Huge steps have been made in dental medicine. Dentists at the clinics that are part of the UZH Center of Dental Medicine can now make bones and gums regenerate and use dental implants that enable crowns to be fixed firmly in the jaw. “Our goal is to restore the original state as far as possible to improve the patient’s quality of life,” explains Professor Christoph Hämmerle, Director of the Clinic of Fixed and Removable Prosthodontics and Dental Material Science (KBTM) at UZH.
Lack of patients
Thanks to intensive research, Zurich dental specialists are getting closer and closer to this goal. Their work focuses on three main areas: “virtual patients,” in other words digitizing the entire treatment process right up to a virtual reconstruction of the damaged jaw; improving implants; and refining biomaterials enabling the regeneration of the jawbone and gums.
The basis for all this is trials in which new materials and procedures are tested. The problem is that in Zurich there are often too few patients to conduct broad-based, meaningful clinical trials. For this reason Zurich dental scientists have long been working with partner institutions. As Ronald Jung, Professor of Oral Implantology and head of the implantology department at the KBTM, explains, this benefits both sides. “Thanks to these research networks we can bundle our expertise and have enough patients for our trials.”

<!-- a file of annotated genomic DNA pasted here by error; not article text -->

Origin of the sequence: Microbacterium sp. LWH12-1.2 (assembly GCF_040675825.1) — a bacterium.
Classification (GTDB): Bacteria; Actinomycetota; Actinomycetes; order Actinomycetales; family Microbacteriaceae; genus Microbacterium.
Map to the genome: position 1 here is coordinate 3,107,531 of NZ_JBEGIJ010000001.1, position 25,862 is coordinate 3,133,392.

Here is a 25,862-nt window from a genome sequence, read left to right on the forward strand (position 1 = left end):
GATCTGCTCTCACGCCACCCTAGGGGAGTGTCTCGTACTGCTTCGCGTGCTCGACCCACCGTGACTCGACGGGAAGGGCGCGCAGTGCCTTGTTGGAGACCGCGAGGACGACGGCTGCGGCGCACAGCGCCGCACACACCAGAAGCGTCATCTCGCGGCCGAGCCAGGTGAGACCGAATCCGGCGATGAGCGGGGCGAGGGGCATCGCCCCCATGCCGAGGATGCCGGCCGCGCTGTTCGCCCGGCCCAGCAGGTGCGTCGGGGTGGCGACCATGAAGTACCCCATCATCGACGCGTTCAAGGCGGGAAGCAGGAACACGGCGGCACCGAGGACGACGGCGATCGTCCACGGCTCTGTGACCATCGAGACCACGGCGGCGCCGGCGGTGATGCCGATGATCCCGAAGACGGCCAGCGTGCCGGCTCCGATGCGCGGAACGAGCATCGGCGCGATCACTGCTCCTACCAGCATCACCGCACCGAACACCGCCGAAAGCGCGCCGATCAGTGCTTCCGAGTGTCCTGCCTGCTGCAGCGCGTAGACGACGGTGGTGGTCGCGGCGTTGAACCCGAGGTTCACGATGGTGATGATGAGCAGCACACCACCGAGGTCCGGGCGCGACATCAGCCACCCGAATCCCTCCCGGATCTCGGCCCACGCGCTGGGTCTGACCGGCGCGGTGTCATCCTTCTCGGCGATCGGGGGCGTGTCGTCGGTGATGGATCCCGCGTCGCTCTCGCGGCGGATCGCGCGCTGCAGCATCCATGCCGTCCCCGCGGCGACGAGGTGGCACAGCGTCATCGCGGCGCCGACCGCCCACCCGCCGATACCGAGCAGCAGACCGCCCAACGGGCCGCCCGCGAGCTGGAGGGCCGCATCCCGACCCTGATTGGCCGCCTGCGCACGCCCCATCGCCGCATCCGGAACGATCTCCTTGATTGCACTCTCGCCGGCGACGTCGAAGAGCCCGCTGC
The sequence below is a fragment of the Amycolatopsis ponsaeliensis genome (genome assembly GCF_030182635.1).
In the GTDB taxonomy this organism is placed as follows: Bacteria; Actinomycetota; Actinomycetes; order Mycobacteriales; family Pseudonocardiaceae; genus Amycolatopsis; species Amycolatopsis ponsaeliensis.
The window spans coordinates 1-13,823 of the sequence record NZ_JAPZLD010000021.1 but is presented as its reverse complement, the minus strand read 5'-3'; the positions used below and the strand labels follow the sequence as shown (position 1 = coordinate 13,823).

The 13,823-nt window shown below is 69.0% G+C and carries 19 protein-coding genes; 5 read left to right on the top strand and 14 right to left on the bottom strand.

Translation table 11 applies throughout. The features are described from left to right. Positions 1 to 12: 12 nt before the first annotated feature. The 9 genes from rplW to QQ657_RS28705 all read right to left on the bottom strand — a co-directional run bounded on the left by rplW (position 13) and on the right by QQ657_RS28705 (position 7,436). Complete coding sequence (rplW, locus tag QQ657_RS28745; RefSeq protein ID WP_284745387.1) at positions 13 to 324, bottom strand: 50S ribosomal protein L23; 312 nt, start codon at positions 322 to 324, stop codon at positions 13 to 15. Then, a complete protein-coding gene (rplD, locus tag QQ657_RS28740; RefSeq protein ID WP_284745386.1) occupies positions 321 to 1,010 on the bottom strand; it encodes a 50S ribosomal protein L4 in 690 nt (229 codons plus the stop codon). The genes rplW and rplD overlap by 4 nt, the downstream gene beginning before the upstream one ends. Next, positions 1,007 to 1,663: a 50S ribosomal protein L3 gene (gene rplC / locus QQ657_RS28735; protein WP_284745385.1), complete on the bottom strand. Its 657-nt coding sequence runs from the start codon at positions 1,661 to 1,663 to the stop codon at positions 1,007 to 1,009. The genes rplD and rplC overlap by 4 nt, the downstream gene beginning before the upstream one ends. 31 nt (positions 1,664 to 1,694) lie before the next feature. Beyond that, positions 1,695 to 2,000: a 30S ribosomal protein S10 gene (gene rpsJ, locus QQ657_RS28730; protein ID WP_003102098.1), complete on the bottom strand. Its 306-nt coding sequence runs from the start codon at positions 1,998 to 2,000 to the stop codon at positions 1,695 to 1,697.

A year ago Hämmerle and Jung went a step further by establishing the Center of Implant Research as part of the KBTM at UZH. The aim of the new interdisciplinary center is to further bundle and coordinate clinical research, in Zurich and with partner institutions all over the world. Since the Center of Implant Research was launched in April 2016, it has been possible to intensify the KBTM’s ongoing scientific projects in Sao Paulo, Boston, Seoul, Beijing, and Pune, and add other valuable projects to the program.
Start-up financing for global Center of Implant Research network
Establishing the Center of Implant Research requires start-up financing of around 1.5 million Swiss francs for the first three years, most of which is needed for personnel costs. While most of the infrastructure is ready, there is still a shortfall of around 1 million francs. The plan is to seek this funding with the support of the UZH Foundation. In the medium to long term the center will be self-supporting thanks to the acquisition of research funding.
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